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Human Primordial Germ Cell Formation Is Diminished by Exposure to Environmental Toxicants Acting through the AHR Signaling Pathway

Department of Obstetrics and Gynecology, Center for Human Embryonic Stem Cell Research and Education, Institute for Stem Cell Biology and Regenerative Medicine, Stanford University School of Medicine, Stanford University, Palo Alto, California, USA.
Toxicological Sciences (Impact Factor: 4.48). 09/2010; 117(1):218-24. DOI: 10.1093/toxsci/kfq179
Source: PubMed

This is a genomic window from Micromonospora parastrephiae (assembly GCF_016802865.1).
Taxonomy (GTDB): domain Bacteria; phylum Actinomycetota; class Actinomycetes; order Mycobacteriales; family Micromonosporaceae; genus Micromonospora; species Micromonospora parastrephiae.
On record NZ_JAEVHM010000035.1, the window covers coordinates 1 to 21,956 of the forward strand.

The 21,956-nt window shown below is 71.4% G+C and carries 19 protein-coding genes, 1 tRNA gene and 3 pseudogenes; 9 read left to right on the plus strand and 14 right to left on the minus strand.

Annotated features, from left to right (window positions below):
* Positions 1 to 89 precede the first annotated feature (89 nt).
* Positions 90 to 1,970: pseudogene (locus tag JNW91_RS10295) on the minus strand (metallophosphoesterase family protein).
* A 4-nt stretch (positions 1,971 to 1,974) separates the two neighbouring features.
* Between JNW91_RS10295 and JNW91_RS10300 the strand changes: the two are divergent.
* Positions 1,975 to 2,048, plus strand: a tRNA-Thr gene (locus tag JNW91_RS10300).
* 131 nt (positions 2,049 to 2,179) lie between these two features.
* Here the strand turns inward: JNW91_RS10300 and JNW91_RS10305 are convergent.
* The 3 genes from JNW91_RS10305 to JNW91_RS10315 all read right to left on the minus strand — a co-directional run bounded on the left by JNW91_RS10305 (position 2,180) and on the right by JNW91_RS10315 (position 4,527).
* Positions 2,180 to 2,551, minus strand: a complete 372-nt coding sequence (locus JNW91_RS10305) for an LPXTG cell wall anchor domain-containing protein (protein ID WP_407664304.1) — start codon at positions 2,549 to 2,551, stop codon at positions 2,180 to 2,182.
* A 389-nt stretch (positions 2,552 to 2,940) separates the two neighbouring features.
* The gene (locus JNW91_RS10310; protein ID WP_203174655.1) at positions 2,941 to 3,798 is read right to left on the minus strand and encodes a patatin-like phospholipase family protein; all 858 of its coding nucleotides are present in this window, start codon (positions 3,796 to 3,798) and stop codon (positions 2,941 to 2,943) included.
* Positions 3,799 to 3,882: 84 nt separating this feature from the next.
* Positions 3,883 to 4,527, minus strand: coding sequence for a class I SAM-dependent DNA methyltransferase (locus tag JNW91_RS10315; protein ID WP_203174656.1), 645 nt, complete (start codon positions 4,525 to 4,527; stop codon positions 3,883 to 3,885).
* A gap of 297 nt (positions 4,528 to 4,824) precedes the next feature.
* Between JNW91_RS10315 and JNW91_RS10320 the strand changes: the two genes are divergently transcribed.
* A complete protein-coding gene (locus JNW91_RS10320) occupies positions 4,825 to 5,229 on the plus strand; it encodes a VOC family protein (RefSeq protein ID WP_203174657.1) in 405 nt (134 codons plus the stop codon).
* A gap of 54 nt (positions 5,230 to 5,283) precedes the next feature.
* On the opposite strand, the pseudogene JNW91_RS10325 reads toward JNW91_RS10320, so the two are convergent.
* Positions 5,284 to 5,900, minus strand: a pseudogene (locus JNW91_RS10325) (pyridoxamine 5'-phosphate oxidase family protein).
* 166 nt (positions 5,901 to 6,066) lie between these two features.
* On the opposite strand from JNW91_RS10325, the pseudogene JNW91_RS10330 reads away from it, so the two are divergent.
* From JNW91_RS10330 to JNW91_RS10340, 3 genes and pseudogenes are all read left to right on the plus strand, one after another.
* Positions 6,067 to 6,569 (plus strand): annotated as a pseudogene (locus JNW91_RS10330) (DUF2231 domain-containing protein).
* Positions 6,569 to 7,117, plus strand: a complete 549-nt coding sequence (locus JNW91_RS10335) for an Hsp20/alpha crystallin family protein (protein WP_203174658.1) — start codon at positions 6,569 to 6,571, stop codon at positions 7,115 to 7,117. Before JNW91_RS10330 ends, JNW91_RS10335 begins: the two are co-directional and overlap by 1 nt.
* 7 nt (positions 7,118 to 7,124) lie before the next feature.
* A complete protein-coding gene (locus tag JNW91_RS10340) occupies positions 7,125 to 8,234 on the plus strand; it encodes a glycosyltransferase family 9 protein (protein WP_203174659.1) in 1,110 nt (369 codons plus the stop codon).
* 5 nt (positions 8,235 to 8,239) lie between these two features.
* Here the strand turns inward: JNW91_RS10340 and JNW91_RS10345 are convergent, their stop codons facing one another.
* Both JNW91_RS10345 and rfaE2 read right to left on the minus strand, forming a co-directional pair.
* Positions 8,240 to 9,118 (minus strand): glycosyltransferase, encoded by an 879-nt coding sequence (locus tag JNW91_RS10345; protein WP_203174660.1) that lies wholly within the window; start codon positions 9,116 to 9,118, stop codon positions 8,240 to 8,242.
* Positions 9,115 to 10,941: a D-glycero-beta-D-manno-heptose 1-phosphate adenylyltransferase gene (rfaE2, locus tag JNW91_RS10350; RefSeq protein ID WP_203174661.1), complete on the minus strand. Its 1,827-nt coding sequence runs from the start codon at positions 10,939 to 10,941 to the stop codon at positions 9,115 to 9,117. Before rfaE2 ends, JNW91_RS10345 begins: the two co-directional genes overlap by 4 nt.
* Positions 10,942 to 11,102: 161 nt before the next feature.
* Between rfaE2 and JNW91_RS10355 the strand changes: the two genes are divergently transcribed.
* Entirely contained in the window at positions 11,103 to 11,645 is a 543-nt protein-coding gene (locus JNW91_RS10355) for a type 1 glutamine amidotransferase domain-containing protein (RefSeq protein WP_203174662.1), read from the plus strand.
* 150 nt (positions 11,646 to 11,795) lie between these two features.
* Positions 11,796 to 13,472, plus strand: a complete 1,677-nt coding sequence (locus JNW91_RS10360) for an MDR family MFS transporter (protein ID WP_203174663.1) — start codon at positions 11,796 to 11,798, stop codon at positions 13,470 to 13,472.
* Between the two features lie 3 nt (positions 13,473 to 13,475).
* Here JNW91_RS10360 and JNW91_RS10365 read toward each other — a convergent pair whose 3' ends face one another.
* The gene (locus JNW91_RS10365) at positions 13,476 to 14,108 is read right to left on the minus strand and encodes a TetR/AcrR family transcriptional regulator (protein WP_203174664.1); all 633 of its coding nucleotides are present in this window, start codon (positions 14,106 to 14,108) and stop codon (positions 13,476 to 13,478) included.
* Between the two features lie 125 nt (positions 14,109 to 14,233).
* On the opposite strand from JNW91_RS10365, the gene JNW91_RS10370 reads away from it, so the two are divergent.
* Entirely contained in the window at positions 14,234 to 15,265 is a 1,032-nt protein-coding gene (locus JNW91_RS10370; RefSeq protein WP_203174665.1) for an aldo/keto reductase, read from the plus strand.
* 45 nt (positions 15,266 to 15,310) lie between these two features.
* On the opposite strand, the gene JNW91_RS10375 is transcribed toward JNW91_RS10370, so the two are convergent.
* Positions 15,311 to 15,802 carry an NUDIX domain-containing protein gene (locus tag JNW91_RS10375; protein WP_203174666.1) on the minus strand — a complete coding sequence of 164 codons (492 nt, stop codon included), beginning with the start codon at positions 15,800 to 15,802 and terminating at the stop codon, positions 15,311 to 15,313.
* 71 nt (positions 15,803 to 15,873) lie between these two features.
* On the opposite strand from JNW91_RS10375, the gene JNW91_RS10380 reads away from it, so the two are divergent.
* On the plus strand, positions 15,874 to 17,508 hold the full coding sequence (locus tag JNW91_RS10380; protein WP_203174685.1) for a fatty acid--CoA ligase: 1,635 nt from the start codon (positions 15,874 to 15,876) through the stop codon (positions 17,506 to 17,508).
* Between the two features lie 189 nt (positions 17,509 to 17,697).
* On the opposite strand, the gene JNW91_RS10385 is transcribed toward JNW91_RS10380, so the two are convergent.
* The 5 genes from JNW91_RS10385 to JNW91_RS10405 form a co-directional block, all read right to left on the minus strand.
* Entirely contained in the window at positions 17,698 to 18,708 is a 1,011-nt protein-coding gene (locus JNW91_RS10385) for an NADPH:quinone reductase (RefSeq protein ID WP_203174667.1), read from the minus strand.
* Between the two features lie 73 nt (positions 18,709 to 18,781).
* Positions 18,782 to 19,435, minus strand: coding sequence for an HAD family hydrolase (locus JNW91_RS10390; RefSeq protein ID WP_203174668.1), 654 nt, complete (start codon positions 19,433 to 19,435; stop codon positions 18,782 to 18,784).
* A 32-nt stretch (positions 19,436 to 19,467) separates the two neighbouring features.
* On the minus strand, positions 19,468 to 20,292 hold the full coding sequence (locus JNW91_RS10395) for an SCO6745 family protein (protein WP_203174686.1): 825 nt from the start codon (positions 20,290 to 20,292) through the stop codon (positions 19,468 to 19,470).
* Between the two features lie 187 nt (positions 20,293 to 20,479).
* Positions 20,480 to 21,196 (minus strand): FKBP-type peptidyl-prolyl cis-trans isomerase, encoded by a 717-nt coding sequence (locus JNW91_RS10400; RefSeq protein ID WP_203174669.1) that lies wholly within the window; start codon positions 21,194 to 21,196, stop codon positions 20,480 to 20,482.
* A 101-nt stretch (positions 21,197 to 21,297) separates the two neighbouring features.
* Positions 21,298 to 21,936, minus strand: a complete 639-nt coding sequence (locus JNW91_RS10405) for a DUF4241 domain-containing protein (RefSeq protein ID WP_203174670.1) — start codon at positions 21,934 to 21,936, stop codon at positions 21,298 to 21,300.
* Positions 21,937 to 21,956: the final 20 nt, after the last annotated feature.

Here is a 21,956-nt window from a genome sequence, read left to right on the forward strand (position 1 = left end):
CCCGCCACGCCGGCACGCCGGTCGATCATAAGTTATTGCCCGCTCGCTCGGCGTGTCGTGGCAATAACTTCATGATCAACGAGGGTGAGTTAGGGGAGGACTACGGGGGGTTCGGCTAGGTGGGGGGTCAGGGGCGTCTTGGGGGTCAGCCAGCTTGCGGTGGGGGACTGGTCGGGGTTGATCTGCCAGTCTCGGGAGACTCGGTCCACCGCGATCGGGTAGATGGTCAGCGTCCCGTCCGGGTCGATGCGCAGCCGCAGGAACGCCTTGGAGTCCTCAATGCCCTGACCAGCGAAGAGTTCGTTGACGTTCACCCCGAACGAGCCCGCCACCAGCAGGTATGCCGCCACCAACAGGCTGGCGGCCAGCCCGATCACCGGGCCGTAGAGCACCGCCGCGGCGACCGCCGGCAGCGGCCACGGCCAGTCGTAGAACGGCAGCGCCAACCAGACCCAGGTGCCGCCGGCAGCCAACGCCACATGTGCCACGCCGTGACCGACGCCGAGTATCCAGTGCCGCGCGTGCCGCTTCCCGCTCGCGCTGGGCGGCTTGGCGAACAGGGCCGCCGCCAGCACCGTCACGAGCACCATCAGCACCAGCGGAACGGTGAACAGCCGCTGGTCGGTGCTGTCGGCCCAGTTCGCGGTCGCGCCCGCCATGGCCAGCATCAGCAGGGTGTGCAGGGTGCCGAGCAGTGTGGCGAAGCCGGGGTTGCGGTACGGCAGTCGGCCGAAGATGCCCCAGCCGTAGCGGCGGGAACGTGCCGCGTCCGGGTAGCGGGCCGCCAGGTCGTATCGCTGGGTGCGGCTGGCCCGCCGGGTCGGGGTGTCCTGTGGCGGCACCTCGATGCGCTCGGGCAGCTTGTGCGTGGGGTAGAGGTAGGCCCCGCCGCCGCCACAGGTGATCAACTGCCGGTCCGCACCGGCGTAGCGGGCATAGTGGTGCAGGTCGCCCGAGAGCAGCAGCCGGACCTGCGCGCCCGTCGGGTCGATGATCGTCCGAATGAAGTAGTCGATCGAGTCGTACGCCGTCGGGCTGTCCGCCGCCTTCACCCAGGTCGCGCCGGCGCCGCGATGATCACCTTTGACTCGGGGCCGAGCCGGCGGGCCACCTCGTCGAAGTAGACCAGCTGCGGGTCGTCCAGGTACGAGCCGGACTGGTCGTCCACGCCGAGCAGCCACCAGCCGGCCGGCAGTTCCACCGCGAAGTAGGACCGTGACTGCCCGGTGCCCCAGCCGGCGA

ABSTRACT Historically, effects of environmental toxicants on human development have been deduced via epidemiological studies because direct experimental analysis has not been possible. However, in recent years, the derivation of human pluripotent stem cells has provided a potential experimental system to directly probe human development. Here, we used human embryonic stem cells (hESCs) to study the effect of environmental toxicants on human germ cell development, with a focus on differentiation of the founding population of primordial germ cells (PGCs), which will go on to form the oocytes of the adult. We demonstrate that human PGC numbers are specifically reduced by exposure to polycyclic aromatic hydrocarbons (PAHs), a group of toxicants common in air pollutants released from gasoline combustion or tobacco smoke. Further, we demonstrate that the adverse effects of PAH exposure are mediated through the aromatic hydrocarbon receptor (AHR) and BAX pathway. This study demonstrates the utility of hESCs as a model system for direct examination of the molecular and genetic pathways of environmental toxicants on human germ cell development.

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